Here's how the project works: The company asks villagers to let the company set up solar panels on their land. It sells the electricity that's generated to Tohoku Electric Power. Then it uses part of its earnings to pay the villagers as rent for using their land.
The company needs more land for solar panels. Kobayashi spends days searching for suitable pastures and farmland. He seeks cooperation by visiting villagers one by one. But it's difficult to contact local land owners, who are scattered across other communities
Iitate Denryoku, in principle, is supported by the villagers' investment and donations. One of the staff came up with the financing scheme.
Norimichi Chiba used to work for a large company in Tokyo. He decided to retire after the 2011 disaster, and helped set up a geothermal energy power site using hot springs in Fukushima.
Chiba says, the geothermal power site gave locals something to be proud of, and brought the community together. That's how Iitate Denryoku should be, too.
"Renewable energy should be something citizens can be in charge of," says Norimichi Chiba, one of the staff as Iitate Denryoku. "It shouldn't be something controlled by large companies."
There's momentum towards renewable energy in Fukushima Prefecture as a whole. The municipal government announced it aims to become a 100% renewable energy region by the year 2040.
The national government also just launched a project aiming to build power cables for promoting wind power generation and creating hydrogen energy as well.
On Wednesday, a symposium was held to raise funds for restoration projects led by Fukushima residents. Donations were collected from people in the audience. Iitate Denryoku is one of the fund's initiators.
Former prime minister Junichiro Koizumi spoke at the event.
"Japan is rich in natural energy sources. We can do without nuclear power because we have a plenty of renewable options such as solar, wind and geothermal," he said.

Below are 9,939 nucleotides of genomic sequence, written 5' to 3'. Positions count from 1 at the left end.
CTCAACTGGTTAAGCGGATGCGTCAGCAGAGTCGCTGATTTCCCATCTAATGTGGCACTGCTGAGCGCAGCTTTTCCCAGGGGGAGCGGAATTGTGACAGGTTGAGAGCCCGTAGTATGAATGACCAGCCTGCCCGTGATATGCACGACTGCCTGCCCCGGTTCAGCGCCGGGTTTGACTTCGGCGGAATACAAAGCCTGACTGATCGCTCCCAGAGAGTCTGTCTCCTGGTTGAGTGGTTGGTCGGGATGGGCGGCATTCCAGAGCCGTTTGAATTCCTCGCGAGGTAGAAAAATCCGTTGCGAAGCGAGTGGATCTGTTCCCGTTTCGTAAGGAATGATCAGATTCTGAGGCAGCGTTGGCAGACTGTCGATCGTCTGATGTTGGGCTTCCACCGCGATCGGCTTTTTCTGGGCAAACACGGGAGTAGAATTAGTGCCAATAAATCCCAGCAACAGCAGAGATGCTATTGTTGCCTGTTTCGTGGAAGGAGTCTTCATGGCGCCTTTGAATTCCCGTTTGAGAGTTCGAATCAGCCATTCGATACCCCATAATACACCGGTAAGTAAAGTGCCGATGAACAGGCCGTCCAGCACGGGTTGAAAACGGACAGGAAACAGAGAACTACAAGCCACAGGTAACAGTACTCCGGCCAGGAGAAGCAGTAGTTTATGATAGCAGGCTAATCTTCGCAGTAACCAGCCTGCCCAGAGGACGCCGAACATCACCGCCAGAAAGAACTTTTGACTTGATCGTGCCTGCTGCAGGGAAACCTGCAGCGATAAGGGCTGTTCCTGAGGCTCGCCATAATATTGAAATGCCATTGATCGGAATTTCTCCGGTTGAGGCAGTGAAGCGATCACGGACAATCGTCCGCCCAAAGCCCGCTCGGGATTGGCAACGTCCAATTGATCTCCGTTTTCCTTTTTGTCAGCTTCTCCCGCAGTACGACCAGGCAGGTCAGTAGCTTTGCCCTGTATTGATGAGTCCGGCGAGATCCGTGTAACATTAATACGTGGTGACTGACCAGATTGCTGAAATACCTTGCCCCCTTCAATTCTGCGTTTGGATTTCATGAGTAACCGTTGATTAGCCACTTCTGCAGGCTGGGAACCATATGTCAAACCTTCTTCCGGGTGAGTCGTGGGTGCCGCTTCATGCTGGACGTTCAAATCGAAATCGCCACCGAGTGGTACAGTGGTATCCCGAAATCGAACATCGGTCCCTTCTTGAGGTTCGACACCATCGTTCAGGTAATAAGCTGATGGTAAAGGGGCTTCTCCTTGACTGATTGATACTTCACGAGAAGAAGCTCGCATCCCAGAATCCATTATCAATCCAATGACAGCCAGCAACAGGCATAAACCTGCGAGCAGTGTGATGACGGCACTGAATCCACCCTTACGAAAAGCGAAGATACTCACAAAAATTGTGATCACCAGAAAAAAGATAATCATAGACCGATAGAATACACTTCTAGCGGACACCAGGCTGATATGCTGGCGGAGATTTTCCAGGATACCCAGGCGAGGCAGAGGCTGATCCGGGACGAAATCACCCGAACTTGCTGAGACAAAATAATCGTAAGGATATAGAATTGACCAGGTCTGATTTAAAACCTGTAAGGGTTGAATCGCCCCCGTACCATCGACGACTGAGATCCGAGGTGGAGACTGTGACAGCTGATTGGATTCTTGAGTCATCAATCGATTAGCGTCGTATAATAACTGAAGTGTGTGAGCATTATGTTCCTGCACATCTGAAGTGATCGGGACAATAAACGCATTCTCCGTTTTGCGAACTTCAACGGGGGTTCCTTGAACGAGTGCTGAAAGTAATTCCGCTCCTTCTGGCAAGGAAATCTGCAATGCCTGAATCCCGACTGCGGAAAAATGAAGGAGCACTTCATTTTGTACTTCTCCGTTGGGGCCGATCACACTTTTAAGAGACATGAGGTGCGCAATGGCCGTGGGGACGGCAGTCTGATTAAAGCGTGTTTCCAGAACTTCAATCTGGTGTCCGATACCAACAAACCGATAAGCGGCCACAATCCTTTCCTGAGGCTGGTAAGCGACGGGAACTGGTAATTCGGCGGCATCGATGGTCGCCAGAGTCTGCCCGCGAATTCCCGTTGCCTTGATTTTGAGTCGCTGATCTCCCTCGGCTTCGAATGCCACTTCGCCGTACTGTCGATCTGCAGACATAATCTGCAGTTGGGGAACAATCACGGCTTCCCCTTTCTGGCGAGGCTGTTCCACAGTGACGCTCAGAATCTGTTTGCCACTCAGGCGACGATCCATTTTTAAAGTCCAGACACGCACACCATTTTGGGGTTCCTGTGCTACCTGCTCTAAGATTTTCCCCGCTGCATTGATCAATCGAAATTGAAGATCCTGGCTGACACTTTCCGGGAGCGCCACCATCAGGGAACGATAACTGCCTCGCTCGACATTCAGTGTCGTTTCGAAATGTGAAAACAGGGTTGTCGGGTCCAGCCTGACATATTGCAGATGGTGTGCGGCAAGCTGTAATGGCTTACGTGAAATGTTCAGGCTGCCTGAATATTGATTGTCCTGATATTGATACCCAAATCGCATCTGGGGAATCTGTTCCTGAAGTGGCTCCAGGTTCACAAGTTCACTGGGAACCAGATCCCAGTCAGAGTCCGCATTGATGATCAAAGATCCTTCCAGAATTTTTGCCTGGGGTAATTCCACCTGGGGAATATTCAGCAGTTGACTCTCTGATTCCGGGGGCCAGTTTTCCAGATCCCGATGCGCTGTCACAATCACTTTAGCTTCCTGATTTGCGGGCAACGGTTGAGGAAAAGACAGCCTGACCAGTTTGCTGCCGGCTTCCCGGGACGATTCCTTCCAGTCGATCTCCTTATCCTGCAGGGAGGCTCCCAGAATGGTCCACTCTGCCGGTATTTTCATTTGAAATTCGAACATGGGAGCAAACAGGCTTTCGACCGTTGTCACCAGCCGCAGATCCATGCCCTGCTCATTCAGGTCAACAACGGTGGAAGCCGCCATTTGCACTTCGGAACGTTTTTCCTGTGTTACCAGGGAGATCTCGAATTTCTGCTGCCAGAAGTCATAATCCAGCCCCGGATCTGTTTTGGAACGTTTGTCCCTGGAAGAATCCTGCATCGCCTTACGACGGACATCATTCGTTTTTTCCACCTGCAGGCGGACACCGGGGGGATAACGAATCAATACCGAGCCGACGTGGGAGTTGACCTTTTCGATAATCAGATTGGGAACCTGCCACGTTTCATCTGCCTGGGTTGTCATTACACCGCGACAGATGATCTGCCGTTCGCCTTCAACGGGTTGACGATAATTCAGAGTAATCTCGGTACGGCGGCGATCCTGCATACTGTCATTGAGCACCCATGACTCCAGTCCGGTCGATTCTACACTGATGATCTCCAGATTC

One of the main themes was how communities can be empowered by entering the renewable energy business.
Another of the speakers was Soren Hermansen, who is from the Danish island of Samso. He helped turn it into the world's first 100-percent renewable energy-powered island.
Hermansen was able to get the 4,000 residents there to shift to natural energy. The project was completed in about 10 years -- a true example of community power.
"We said on my island, that we were going to change to 100% renewable energy, people said, 'no, no, no, this will never happen,'" he told the audience.
Kobayashi met Hermansen for the first time at the event. Hermansen has accomplished what Kobayashi wants to do.
"If he is producing a good example, more will follow, but if not nobody is doing anything. Nothing will ever happen. Of course it's always hard to start, because it's hard to get momentum," Hermansen said.
"It's so encouraging to meet a pioneer," Kobayashi said.
Kobayashi has also started a new experiment in a town next to Iitate. It's called solar-sharing -- setting up panels higher than they usually are. Kobayashi wants to see if crops can be grown and solar energy can be generated on the same patch of land.
The central government and the village are aiming to have residents return starting in the spring of next year. Solar-sharing might help draw more farmers back home.
Kobayashi himself has started breeding Wagyu cows in Miyagi prefecture. In the future, he wants to breed cattle again in Iitate.
"I feel strongest when I have colleagues working with me. It's better than trying to do something alone. When people with different ideas gather, you get a range of plans," Kobayashi says. "So, I have to do my best. I can't die before accomplishing these things."
Kobayashi doesn't know how long it will take to bring a community back, especially after 5 years of not living together. But instead of looking back at what things used to be like, he wants to turn the village into a place of renewed hope.